The Hong Kong government has been reviewing various benefits aimed at the elderly. In particular, the qualification age for elderly Comprehensive Social Security Assistance (CSSA) is being raised from 60 to 65.
Critics accuse the administration of being uncaring and cutting spending on the less well-off elderly. But in fact the payments for elderly CSSA are rising and – as announced in the recent policy address – means-tests for Old Age Living Allowance are being relaxed. Expenditure on the elderly is becoming more generous.
The changes in age qualification are in response to rising life expectancy. People today are healthier than previous generations, and so they are living longer. The phenomenon of an aging population requires us to re-think concepts of working lives and retirement age. It makes sense for people to work (and save) longer.
However, there is another side to the aging population – and that is the declining number of younger people as a proportion of the population. It means that even if people retire at a later age, there are fewer younger people to look after them as eventually they need more personal care and services.
For an idea of the future – look at Japan. Already, 25 percent of the Japanese population is over 65; forecasts suggest that this will eventually rise to 40 percent if birth rate or immigration patterns do not change significantly. (In Hong Kong the current level is around 15 percent, with a peak of 35 percent forecast for 2060s.)
Japan is already addressing aging as a major policy issue – covering not only pensions and healthcare, but technology and the role of the elderly as a social resource rather than a burden.Disasters like the 2011 earthquake and tsunami have particularly focused Japanese to the seriousness of this issue.
For obvious reasons, people with mobility problems were more likely to suffer death or injury. The tragedy also highlighted the vulnerability of the elderly to disruptions in supplies of medicine and critical services. On the brighter side, the elderly who survived the disaster played a unique role in the recovery of their communities, providing leadership and advice based on their long wisdom and experience.
Reconstruction has since provided challenges and opportunities in terms of designing living environments with the elderly in mind.
Even without the disaster, Japan has a major incentive to produce new ways to solve aging-related problems. The declining number of young people means a serious shortage of manpower in elderly care, so technology and innovation are vital.
On a recent visit to Japan, I was among 100,000 people who visited an exhibition devoted to new approaches to elderly care. These range from basic household tools that boost convenience and safety, such as anti-fall measures. They include new applications for robotic and smart technology in such areas as emergency communications, mobility devices like wheelchairs, and delivery systems for medication or groceries. Companies are also thinking about luxuries, like cosmetics for the aged. Japan is also exploring new approaches to comprehensive long-term health and care coverage.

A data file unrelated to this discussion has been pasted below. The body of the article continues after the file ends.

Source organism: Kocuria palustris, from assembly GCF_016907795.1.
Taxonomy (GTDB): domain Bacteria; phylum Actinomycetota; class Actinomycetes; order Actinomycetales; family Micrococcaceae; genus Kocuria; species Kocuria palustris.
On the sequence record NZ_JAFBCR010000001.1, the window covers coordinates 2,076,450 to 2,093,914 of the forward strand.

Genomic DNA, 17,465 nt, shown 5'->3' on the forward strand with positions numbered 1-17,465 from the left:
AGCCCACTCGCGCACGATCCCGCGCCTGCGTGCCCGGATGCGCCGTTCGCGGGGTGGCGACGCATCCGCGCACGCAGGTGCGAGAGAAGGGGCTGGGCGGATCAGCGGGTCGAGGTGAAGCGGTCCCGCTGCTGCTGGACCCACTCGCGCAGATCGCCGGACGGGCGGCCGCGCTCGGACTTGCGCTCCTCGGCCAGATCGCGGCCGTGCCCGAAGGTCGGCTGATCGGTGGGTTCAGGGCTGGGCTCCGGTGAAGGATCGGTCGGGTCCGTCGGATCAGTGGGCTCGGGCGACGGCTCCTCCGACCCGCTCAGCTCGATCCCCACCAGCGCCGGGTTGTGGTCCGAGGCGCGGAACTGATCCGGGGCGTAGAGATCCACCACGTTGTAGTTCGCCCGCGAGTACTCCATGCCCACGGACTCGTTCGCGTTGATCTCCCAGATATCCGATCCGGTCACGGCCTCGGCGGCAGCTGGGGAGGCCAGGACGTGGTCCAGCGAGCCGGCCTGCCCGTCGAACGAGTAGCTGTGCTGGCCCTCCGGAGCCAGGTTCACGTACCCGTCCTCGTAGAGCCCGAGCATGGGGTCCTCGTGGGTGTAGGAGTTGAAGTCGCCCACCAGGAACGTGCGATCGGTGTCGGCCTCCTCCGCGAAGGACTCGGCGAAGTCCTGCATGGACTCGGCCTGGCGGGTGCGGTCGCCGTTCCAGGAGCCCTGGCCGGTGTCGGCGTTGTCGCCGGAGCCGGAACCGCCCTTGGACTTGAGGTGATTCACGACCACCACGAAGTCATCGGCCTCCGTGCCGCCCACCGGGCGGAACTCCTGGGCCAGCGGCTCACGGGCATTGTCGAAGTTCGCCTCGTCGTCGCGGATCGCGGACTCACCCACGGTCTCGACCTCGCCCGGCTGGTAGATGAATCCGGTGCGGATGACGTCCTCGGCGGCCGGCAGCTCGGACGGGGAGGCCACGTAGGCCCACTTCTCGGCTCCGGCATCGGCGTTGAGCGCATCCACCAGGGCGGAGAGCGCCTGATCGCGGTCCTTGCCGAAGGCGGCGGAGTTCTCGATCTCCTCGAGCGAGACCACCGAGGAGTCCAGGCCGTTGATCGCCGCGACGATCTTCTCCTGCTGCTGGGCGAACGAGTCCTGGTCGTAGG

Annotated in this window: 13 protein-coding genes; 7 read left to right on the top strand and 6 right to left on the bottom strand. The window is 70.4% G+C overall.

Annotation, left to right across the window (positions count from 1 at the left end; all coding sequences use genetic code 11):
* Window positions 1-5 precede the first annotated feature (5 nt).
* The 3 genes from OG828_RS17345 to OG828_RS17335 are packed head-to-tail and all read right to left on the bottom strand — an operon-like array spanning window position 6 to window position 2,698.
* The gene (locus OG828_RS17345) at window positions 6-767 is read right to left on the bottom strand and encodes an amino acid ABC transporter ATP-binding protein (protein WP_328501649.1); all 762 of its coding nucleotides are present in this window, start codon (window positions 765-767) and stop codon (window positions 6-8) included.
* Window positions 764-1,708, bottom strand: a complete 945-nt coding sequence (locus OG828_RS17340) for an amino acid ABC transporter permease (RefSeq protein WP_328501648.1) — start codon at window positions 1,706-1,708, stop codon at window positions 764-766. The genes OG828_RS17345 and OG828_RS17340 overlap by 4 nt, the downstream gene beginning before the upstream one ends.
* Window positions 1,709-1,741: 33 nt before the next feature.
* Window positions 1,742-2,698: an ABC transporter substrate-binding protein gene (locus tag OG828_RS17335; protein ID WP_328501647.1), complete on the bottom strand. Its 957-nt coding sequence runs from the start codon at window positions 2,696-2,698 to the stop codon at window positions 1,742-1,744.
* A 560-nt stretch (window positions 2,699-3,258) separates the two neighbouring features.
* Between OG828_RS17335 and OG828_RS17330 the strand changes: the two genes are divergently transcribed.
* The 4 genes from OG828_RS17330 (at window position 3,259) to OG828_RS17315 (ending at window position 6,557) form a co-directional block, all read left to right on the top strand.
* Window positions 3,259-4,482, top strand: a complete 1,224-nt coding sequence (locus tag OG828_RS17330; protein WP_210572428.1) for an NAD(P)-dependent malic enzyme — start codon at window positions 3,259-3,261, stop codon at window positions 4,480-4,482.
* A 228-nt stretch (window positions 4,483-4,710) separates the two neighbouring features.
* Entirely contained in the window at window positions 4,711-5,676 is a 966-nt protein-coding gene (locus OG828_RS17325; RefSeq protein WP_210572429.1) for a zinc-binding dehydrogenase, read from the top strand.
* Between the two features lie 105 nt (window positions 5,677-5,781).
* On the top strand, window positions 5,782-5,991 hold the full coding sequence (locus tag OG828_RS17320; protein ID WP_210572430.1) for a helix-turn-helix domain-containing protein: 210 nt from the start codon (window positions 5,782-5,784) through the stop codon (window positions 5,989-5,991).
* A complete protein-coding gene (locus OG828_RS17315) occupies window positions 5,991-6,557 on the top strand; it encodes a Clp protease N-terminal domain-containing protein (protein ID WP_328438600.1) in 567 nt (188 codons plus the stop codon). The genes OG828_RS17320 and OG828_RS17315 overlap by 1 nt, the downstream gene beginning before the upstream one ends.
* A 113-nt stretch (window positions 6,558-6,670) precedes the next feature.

We in Hong Kong should be learning from Japan’s example. A recent report from Our Hong Kong Foundation points the way by taking a positive view of demographic change. The title of the report – “An Investment for the Celebration of Aging” – is a reminder that policy can help the older population make real contributions to our economy and society.
The researchers accept that an aging population requires a shift in healthcare priorities. They particularly recommend greater priority for chronic disease screening and management to address rising levels of conditions like hypertension and diabetes.
To augment this, they also call for a “health-enabling network” to boost healthcare capacity for the elderly. This would bring together public, private and voluntary providers. It would also focus on neighborhood-level facilities.
Perhaps the key part of the researchers’ thinking concerns what they call an “age-enabling city”.
This includes preparing for longer working lives through lifelong learning and senior volunteer programs. This would help society make use of older citizens’ skills and experience, and it could compensate for the decline in the number of younger workers.
The report also supports the Healthy Aging focus initiated by the Innovation and Technology Bureau and the Hong Kong Science and Technology Parks Corporation, and investment in regenerative medicine research at Chinese University.
And of course, it raises the issue of assistive technology – as being developed in Japan to help the elderly live more independent and productive lives.
Hong Kong spends far more time and money on new products and ideas aimed at infants, children and the young. There are good reasons for that, of course. But the long-term growth opportunities are at the other end of age range, where the needs will be so big. Entrepreneurs and innovators – and policymakers – looking for big trends should start thinking about a greyer future.
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